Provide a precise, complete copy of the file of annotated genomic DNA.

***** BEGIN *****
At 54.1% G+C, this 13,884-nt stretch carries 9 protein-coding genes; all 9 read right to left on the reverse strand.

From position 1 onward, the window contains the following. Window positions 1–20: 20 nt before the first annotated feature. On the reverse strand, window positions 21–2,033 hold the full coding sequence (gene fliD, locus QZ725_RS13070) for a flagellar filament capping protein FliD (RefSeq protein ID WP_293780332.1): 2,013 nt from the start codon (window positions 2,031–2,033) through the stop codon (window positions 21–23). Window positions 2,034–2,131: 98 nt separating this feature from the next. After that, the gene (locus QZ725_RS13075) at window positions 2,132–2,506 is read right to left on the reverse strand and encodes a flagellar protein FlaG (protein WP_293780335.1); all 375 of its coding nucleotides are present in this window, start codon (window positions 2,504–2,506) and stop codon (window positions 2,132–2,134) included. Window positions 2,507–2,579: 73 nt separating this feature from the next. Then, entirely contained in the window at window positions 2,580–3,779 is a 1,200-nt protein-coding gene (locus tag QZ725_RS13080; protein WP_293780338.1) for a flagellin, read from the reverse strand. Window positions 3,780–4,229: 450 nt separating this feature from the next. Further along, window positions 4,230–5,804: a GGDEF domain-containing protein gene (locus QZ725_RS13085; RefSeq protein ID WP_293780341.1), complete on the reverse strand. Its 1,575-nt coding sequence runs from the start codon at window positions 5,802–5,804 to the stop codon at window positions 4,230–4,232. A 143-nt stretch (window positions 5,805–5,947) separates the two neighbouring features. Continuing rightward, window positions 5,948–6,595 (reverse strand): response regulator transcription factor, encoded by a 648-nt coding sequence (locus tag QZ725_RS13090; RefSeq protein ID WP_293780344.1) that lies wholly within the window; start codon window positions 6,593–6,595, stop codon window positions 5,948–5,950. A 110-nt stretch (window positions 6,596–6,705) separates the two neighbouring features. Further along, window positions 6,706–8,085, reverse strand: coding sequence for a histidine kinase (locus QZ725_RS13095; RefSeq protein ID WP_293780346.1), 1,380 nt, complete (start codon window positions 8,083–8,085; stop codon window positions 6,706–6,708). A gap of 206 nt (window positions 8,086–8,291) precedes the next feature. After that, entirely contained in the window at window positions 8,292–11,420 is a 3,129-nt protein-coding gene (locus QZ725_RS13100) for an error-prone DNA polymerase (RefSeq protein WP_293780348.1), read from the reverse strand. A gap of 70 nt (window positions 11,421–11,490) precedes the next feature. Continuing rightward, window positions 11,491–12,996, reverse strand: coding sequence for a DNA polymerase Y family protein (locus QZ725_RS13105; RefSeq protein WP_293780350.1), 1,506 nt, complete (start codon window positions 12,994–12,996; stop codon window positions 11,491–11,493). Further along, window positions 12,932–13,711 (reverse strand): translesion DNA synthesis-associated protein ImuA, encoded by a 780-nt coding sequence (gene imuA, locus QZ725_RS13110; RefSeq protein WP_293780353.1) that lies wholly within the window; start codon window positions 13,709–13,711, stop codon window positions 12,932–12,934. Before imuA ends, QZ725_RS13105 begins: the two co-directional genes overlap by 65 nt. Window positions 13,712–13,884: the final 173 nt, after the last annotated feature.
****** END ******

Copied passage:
At 54.1% G+C, this 13,884-nt stretch carries 9 protein-coding genes; all 9 read right to left on the reverse strand.

From position 1 onward, the window contains the following. Window positions 1–20: 20 nt before the first annotated feature. On the reverse strand, window positions 21–2,033 hold the full coding sequence (gene fliD, locus QZ725_RS13070) for a flagellar filament capping protein FliD (RefSeq protein ID WP_293780332.1): 2,013 nt from the start codon (window positions 2,031–2,033) through the stop codon (window positions 21–23). Window positions 2,034–2,131: 98 nt separating this feature from the next. After that, the gene (locus QZ725_RS13075) at window positions 2,132–2,506 is read right to left on the reverse strand and encodes a flagellar protein FlaG (protein WP_293780335.1); all 375 of its coding nucleotides are present in this window, start codon (window positions 2,504–2,506) and stop codon (window positions 2,132–2,134) included. Window positions 2,507–2,579: 73 nt separating this feature from the next. Then, entirely contained in the window at window positions 2,580–3,779 is a 1,200-nt protein-coding gene (locus tag QZ725_RS13080; protein WP_293780338.1) for a flagellin, read from the reverse strand. Window positions 3,780–4,229: 450 nt separating this feature from the next. Further along, window positions 4,230–5,804: a GGDEF domain-containing protein gene (locus QZ725_RS13085; RefSeq protein ID WP_293780341.1), complete on the reverse strand. Its 1,575-nt coding sequence runs from the start codon at window positions 5,802–5,804 to the stop codon at window positions 4,230–4,232. A 143-nt stretch (window positions 5,805–5,947) separates the two neighbouring features. Continuing rightward, window positions 5,948–6,595 (reverse strand): response regulator transcription factor, encoded by a 648-nt coding sequence (locus tag QZ725_RS13090; RefSeq protein ID WP_293780344.1) that lies wholly within the window; start codon window positions 6,593–6,595, stop codon window positions 5,948–5,950. A 110-nt stretch (window positions 6,596–6,705) separates the two neighbouring features. Further along, window positions 6,706–8,085, reverse strand: coding sequence for a histidine kinase (locus QZ725_RS13095; RefSeq protein ID WP_293780346.1), 1,380 nt, complete (start codon window positions 8,083–8,085; stop codon window positions 6,706–6,708). A gap of 206 nt (window positions 8,086–8,291) precedes the next feature. After that, entirely contained in the window at window positions 8,292–11,420 is a 3,129-nt protein-coding gene (locus QZ725_RS13100) for an error-prone DNA polymerase (RefSeq protein WP_293780348.1), read from the reverse strand. A gap of 70 nt (window positions 11,421–11,490) precedes the next feature. Continuing rightward, window positions 11,491–12,996, reverse strand: coding sequence for a DNA polymerase Y family protein (locus QZ725_RS13105; RefSeq protein WP_293780350.1), 1,506 nt, complete (start codon window positions 12,994–12,996; stop codon window positions 11,491–11,493). Further along, window positions 12,932–13,711 (reverse strand): translesion DNA synthesis-associated protein ImuA, encoded by a 780-nt coding sequence (gene imuA, locus QZ725_RS13110; RefSeq protein WP_293780353.1) that lies wholly within the window; start codon window positions 13,709–13,711, stop codon window positions 12,932–12,934. Before imuA ends, QZ725_RS13105 begins: the two co-directional genes overlap by 65 nt. Window positions 13,712–13,884: the final 173 nt, after the last annotated feature.